Facing a quartet of lawsuits and mounting concerns from a group of Senate Democrats, the Environmental Protection Agency has pushed back until 2011 its ambitious timetable to regulate greenhouse gas emissions from stationary sources and create a de facto climate change policy. The EPA originally had planned to put its plan into place this month.
But the revised strategy isn't winning any plaudits from manufacturers.
We believe [EPA] administrator [Lisa] Jackson's response is incomplete and unacceptable, said the American Chemistry Council in a prepared statement. It does not address the significant concerns that have been raised by members of Congress and the business community about the impact of the regulations on investment in new facilities, business expansion, and job creation.
In a letter that Jackson sent to Congress on Feb. 22, she said:
* Regulations and permits for greenhouse gas emissions from new construction or modification of existing facilities will not go into effect until 2011.
* For the first six months of 2011, only facilities that already must apply for Clean Air Act permits as a result of their non-greenhouse-gas emissions will need to address greenhouse gas emissions in their permit applications.
Her letter also said EPA may modify a proposal that would require large facilities emitting more than 25,000 tons of greenhouse gases a year to obtain permits that show they are using best practices and technologies to minimize greenhouse gas emissions.
Jackson's letter said that EPA might consider raising that 25,000-ton threshold, depending on the information it receives during the public comment period, and that it does not intend to require smaller facilities to obtain permits for greenhouse gas emissions.
The state of Texas, the U.S. Chamber of Commerce, several conservative think tanks and a coalition of 17 associations and businesses including the National Association of Manufacturers and 12 Republican congressmen filed separate Feb. 16 lawsuits in the U.S. Court of Appeals for the District of Columbia Circuit challenging EPA's authority to regulate greenhouse gases from stationary sources.
Regulation of greenhouse gases from stationary sources goes to the heart of our economic recovery and America's competitiveness, yet EPA's proposal fails to provide the protection needed, said Arlington, Va.-based ACC.
Congress should step in immediately to postpone EPA's proposed regulation of stationary sources, and take time to develop an effective solution that specifies clear and achievable objectives for greenhouse gas emissions reductions, ACC said.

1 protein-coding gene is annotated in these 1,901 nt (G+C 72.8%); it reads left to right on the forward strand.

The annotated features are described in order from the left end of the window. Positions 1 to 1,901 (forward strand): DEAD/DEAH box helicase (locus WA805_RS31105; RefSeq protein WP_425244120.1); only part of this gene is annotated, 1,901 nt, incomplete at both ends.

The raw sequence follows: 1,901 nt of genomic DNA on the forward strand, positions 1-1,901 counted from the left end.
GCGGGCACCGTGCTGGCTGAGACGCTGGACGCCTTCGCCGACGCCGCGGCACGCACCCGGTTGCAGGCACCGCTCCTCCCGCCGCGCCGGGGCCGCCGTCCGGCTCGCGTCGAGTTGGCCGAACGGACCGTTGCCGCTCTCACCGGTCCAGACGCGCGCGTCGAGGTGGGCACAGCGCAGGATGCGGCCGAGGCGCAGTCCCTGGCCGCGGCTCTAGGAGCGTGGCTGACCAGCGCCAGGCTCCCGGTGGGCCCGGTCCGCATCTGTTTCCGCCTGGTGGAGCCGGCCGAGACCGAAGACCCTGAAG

How Congress or EPA ultimately decides to regulate greenhouse gases could impact the price and availability of feedstocks and fuel for chemicals and plastic firms.
Eight Democratic senators, led by Sen. John Rockefeller, D-W.Va., had sent a letter to EPA's Jackson on Feb. 19, saying the agency's planned regulation of greenhouse gases from stationary sources under the Clean Air Act would jeopardize economic recovery and investments in energy-efficient technology, and make it more difficult for Congress to move forward on a reasonable climate policy.
Ill-timed or imprudent regulation of greenhouse gas emissions may squander critical opportunities for our nation, impeding the investment necessary to create jobs and position our nation to develop and produce its own clean energy, the eight senators said in their letter to Jackson.
We couldn't agree more, ACC said. American chemistry is among the many U.S. industries where premature stationary-source regulations will delay, curtail or cancel investments. EPA's response makes clear the agency's intention to expand stationary-source permit requirements to many small sources and glosses over the fact that the state agencies that will implement the requirements do not have the resources to implement the program.
ACC added that EPA regulation of greenhouse gas emissions at stationary sources could cause utility fuel switching to natural gas, a vital fuel and feedstock for American chemistry.
In the absence of 'Best Available Control Technology' (BACT) standards for controlling greenhouse gas emissions from stationary sources, EPA may define natural gas as BACT for construction or major modification of facilities, ACC said. The effect of the EPA regulation would be to mandate fuel switching that in turn will raise domestic natural gas costs at a time when our economic situation is imposing considerable challenges on U.S. manufacturing and jobs.
The EPA took that position Dec. 7 when it issued an endangerment finding that said six greenhouse gases threaten the public health and welfare of current and future generations, and thus needed to be regulated under the Clean Air Act.
Regulations stemming from EPA's endangerment finding could trigger new permitting requirements on more than 6 million stationary sources, including 200,000 manufacturing facilities.
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